From the realm of Brahma downwards,
All worlds are subject to return to rebirth.
But on reaching Me, O son of Kunti,
There is no return to birth again. (Gita, 8.16)

Just as the craving for the fruits of material activities leads one on to take his next birth in this material situation, and then on and on again so there are spiritual activities too, and these lead one, by association, to take his birth in the spiritual world, in his natural, constitutional and final form as pure spirit soul. Just what these spiritual activities are and how the association with one's own true spiritual self can be established is enunciated in all the scriptures of the world.

These whose thoughts
Are set on Me,
I straightway deliver
From the ocean of death-bound existence, O Partha.
On Me alone fix thy mind,
Let thy understanding dwell in Me.
In Me shalt thou live thereafter.
Of this there is no doubt. (Gita, 12.7-8)

And so it is that God guarantees eternal life to those who accept His association. Actually, we are all servitors of the Lord in our true position as His spirit soul parts and parcels. Therefore, returning to our conscious, natural status means returning to our relationship of service to God. If we do not worship God, then we worship some other thing, for we are by nature worshipful. Maintaining these secondary relationships keeps us from Him, and thus from our own full consciousness of Self. Further information of birth in the spiritual world the Kingdom of God is given elsewhere in Bhagavad Gita.

Those who are freed from pride and delusion, who have conquered the evil of attachment,
Who, all desires stilled, are ever devoted to the Supreme Spirit,
Who are liberated from the dualities known as pleasure and pain and are undeluded,
Go to the eternal state.
The sun does not illumine that,
Nor the moon nor fire.
That is My supreme abode,
From which those who reach it never return.
(Gita, 15.5-6)

The Kingdom of God is not artificially illuminated, because it is self-effulgent. There is no dead matter of any kind there. All things are fully alive, fully aware and awake and all things are fully, blissfully engaged in the service of God. This answers the question as to why so few men go there, or even aspire to that state: it is for those who serve. All who dwell there, including the Lord Himself, are full of love, and are engaged in devoted service. Men in their foolishness do not seek this position, nor have they any taste for it and therefore they do not attain to it. But the one who realizes the sweetness of devotion and who recognizes his real position as the servitor of God, will associate with God by means of transcendental loving service here during this life, and will then take his next birth according to that association.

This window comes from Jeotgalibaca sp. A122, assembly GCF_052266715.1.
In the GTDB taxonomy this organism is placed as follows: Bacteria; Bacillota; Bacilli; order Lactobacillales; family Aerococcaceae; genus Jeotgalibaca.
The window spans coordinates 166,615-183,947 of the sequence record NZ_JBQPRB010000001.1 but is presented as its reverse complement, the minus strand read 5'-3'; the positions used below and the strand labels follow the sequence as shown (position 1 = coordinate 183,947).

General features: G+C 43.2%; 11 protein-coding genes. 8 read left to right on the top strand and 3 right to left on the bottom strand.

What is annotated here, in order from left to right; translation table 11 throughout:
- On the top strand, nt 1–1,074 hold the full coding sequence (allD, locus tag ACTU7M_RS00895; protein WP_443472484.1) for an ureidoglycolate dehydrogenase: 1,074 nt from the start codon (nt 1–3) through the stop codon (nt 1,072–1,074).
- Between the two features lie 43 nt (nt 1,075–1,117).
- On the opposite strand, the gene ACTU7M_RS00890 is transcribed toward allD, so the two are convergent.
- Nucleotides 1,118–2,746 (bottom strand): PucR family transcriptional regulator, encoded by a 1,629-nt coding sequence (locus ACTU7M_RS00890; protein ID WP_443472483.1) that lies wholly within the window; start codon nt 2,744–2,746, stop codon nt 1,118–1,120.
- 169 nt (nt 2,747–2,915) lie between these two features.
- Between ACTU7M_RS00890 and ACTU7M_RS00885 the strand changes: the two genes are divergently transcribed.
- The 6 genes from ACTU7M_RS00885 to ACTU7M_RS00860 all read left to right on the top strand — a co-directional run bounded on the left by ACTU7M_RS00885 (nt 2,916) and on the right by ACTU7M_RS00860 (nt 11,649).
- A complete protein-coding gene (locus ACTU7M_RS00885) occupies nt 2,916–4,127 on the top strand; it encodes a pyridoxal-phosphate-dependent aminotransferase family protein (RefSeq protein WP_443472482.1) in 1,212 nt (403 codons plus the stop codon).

We must, now, realize that all men buy and pay for their own sufferings. Who plants thistles and expects to harvest grain? We do, all of us. In actuality, the unhappiness of this earthly existence is what we want and what we ask for. The Lord merely supplies our demands.

As men approach Me,
So do I accept them.
Men on all sides
Follow My path, O Partha. (Gita, 4.11)

Nevertheless, because of His unbounded love and mercy, Krishna advents Himself or sends His representatives from the spiritual sky here on earth, in order to give us knowledge of these things, and to offer the wandering lost souls an opportunity to return home, back to Godhead.

For the protection of the good,
For the destruction of the wicked
And for the establishment of righteousness,
I come into being from age to age.
He who knows thus in its true nature
My divine birth and works,
Is not born again when he leaves this body,
But comes to Me, O Arjuna.
(Gita, 4.8-9)

We are the beloved children of the Lord of All Existences, and we can have anything we want from Him. This is the secret of God's love for all beings. What we have to do is to understand our real position, so that the real being can have real happiness by knowing what to ask for. Death is actually a birthday party, at which Krishna presents us with just what we wanted, in the form of rebirth. Understanding this, the sublime and infinite kindness of God, what can we want beyond His association? He Himself is the dearest of all delights, and His service is the most joyful of all activities.